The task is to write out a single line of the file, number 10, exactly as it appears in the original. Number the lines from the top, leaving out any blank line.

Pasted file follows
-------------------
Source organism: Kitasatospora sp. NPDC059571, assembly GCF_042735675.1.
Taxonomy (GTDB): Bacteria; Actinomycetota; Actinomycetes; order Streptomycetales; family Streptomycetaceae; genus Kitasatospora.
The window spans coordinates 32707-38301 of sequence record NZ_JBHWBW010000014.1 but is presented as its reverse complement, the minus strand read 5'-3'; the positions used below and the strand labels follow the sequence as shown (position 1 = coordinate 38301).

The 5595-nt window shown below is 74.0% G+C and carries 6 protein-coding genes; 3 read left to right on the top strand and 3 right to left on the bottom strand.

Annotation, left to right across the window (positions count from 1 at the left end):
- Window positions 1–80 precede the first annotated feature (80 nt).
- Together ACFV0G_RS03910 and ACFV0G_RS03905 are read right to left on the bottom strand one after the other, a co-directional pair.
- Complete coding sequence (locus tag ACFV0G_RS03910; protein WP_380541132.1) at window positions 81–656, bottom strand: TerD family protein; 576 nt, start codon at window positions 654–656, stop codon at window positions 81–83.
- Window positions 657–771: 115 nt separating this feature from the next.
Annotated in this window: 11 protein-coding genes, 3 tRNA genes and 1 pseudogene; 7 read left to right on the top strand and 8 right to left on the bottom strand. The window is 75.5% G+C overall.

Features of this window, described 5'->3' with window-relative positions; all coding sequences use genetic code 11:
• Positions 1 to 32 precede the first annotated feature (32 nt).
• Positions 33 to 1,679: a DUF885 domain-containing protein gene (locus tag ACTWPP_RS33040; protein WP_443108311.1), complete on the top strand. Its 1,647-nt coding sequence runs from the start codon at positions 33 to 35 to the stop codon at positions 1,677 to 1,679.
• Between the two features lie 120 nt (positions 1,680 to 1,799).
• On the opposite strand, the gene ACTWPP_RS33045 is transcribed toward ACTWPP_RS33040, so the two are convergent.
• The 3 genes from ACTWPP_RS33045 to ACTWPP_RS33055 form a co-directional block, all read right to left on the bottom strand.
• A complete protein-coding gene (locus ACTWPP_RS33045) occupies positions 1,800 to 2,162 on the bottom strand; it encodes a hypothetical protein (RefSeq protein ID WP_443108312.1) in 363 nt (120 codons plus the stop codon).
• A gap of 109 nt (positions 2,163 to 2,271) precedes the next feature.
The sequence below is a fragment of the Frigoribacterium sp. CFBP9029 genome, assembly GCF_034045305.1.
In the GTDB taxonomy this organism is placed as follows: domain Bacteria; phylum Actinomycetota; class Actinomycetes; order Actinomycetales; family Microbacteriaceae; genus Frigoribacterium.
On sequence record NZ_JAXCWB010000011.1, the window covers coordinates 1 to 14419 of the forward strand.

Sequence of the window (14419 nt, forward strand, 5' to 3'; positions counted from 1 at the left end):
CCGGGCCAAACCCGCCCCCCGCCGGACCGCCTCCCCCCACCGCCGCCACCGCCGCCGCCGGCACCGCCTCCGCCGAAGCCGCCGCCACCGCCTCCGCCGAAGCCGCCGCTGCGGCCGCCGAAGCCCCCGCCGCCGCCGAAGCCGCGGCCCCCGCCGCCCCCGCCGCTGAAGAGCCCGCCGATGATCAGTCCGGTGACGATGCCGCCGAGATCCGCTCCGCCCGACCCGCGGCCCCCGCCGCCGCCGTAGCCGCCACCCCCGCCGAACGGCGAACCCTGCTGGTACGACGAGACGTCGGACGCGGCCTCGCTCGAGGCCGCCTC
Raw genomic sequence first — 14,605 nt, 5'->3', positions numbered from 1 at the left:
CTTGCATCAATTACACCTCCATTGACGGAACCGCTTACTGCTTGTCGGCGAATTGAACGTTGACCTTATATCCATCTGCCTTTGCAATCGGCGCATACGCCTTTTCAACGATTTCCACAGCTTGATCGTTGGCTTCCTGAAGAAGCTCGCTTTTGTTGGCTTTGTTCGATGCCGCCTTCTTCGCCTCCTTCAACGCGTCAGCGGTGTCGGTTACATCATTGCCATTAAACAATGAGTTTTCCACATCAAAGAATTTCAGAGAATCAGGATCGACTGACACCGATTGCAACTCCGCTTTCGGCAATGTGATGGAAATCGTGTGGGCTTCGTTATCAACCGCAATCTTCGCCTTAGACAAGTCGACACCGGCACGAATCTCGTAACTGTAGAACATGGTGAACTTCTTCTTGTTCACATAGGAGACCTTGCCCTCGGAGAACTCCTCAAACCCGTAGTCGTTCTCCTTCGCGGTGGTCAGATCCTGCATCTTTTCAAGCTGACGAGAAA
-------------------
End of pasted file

Annotated in this window: 11 protein-coding genes, 3 tRNA genes and 1 pseudogene; 7 read left to right on the top strand and 8 right to left on the bottom strand. The window is 75.5% G+C overall.